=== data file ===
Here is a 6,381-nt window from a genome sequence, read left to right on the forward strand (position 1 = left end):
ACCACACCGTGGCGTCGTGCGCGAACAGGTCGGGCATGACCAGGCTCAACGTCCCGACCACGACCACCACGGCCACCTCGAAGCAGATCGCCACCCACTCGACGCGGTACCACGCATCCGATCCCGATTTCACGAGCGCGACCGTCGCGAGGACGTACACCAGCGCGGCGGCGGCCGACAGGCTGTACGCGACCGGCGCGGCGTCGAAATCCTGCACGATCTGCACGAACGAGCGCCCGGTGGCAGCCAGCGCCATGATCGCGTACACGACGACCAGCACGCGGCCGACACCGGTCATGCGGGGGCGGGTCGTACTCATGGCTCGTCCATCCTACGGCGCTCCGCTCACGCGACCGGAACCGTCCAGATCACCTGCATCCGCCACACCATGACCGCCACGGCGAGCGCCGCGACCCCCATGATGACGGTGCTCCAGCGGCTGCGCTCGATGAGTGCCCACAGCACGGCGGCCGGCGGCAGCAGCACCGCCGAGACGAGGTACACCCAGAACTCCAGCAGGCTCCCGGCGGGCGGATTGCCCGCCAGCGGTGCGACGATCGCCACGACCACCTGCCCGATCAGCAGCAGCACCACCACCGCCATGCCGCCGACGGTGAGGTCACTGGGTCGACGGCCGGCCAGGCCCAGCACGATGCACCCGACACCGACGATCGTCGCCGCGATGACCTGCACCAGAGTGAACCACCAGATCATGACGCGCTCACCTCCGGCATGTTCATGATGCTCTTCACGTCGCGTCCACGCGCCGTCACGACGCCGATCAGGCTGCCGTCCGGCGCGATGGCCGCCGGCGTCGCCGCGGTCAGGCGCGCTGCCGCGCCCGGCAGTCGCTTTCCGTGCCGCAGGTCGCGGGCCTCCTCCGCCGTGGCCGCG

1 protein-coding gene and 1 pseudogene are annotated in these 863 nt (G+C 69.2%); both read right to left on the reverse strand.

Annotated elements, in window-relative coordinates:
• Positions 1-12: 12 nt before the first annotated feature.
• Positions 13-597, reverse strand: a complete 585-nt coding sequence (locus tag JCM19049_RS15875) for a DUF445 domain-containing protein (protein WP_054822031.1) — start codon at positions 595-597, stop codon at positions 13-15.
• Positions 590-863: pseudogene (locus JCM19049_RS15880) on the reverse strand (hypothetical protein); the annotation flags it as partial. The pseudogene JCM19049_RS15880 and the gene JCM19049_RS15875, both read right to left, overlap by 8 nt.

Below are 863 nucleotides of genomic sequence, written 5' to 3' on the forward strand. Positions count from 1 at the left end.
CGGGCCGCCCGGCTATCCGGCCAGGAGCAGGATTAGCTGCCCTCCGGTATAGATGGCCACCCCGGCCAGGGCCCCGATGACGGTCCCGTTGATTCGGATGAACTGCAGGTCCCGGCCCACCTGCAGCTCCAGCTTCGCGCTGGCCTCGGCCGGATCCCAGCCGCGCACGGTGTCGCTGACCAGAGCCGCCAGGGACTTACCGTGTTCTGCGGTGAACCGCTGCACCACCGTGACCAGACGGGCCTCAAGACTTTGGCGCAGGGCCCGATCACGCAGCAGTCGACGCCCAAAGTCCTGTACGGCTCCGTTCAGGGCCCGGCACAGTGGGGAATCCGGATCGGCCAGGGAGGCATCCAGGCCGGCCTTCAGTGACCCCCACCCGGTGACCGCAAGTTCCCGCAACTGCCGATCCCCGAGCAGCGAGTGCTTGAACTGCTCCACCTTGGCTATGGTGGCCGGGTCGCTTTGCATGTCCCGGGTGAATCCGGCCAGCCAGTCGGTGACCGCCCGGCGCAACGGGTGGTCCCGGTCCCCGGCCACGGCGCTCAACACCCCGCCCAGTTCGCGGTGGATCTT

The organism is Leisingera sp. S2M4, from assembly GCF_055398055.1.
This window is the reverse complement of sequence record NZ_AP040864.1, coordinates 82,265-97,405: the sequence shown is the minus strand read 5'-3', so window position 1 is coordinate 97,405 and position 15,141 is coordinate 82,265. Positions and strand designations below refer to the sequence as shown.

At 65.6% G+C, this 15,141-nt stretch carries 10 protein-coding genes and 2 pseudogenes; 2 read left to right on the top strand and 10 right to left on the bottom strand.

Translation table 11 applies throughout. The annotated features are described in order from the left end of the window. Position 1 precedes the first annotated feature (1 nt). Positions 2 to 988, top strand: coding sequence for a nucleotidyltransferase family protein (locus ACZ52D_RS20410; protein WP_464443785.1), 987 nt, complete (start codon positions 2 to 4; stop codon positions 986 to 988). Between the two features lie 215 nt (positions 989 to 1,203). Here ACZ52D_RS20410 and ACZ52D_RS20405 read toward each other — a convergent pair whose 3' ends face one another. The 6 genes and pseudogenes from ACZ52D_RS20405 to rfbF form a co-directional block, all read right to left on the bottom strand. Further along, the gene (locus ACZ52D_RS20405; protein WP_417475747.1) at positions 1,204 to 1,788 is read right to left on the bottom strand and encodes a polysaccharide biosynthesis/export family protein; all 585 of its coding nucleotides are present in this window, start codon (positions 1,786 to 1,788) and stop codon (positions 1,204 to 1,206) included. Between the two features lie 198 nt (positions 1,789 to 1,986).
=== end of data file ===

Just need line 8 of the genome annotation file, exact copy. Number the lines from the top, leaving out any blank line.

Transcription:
Below are 863 nucleotides of genomic sequence, written 5' to 3' on the forward strand. Positions count from 1 at the left end.